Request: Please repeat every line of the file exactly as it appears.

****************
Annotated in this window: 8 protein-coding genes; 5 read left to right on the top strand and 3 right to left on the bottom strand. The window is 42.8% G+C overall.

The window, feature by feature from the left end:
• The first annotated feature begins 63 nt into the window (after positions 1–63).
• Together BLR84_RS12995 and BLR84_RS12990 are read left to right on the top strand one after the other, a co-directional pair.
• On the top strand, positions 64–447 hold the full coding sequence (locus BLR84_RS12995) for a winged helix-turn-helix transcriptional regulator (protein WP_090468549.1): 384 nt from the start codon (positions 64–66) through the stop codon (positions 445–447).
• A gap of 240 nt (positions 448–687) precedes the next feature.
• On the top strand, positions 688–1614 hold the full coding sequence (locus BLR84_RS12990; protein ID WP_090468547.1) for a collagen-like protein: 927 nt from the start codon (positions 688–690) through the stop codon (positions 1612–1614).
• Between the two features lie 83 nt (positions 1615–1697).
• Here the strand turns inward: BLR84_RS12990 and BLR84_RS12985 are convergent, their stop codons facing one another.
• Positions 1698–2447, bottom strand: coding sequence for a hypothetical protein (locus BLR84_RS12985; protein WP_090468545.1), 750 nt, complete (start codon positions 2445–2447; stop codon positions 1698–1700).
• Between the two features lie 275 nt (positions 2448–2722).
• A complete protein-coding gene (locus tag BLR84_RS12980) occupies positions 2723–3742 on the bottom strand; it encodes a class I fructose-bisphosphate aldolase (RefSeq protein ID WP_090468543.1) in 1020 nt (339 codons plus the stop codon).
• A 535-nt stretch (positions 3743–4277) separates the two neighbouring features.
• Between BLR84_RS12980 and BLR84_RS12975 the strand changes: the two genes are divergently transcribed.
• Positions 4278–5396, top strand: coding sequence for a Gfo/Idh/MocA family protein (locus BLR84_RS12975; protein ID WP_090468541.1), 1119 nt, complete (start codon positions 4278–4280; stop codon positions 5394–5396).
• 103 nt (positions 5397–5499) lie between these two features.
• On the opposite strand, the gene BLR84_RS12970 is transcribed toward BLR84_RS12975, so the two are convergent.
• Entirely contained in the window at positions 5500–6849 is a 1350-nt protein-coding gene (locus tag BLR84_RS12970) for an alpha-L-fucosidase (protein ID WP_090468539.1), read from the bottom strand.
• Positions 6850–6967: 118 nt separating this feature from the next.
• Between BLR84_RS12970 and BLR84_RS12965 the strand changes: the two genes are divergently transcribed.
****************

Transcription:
Annotated in this window: 8 protein-coding genes; 5 read left to right on the top strand and 3 right to left on the bottom strand. The window is 42.8% G+C overall.

The window, feature by feature from the left end:
• The first annotated feature begins 63 nt into the window (after positions 1–63).
• Together BLR84_RS12995 and BLR84_RS12990 are read left to right on the top strand one after the other, a co-directional pair.
• On the top strand, positions 64–447 hold the full coding sequence (locus BLR84_RS12995) for a winged helix-turn-helix transcriptional regulator (protein WP_090468549.1): 384 nt from the start codon (positions 64–66) through the stop codon (positions 445–447).
• A gap of 240 nt (positions 448–687) precedes the next feature.
• On the top strand, positions 688–1614 hold the full coding sequence (locus BLR84_RS12990; protein ID WP_090468547.1) for a collagen-like protein: 927 nt from the start codon (positions 688–690) through the stop codon (positions 1612–1614).
• Between the two features lie 83 nt (positions 1615–1697).
• Here the strand turns inward: BLR84_RS12990 and BLR84_RS12985 are convergent, their stop codons facing one another.
• Positions 1698–2447, bottom strand: coding sequence for a hypothetical protein (locus BLR84_RS12985; protein WP_090468545.1), 750 nt, complete (start codon positions 2445–2447; stop codon positions 1698–1700).
• Between the two features lie 275 nt (positions 2448–2722).
• A complete protein-coding gene (locus tag BLR84_RS12980) occupies positions 2723–3742 on the bottom strand; it encodes a class I fructose-bisphosphate aldolase (RefSeq protein ID WP_090468543.1) in 1020 nt (339 codons plus the stop codon).
• A 535-nt stretch (positions 3743–4277) separates the two neighbouring features.
• Between BLR84_RS12980 and BLR84_RS12975 the strand changes: the two genes are divergently transcribed.
• Positions 4278–5396, top strand: coding sequence for a Gfo/Idh/MocA family protein (locus BLR84_RS12975; protein ID WP_090468541.1), 1119 nt, complete (start codon positions 4278–4280; stop codon positions 5394–5396).
• 103 nt (positions 5397–5499) lie between these two features.
• On the opposite strand, the gene BLR84_RS12970 is transcribed toward BLR84_RS12975, so the two are convergent.
• Entirely contained in the window at positions 5500–6849 is a 1350-nt protein-coding gene (locus tag BLR84_RS12970) for an alpha-L-fucosidase (protein ID WP_090468539.1), read from the bottom strand.
• Positions 6850–6967: 118 nt separating this feature from the next.
• Between BLR84_RS12970 and BLR84_RS12965 the strand changes: the two genes are divergently transcribed.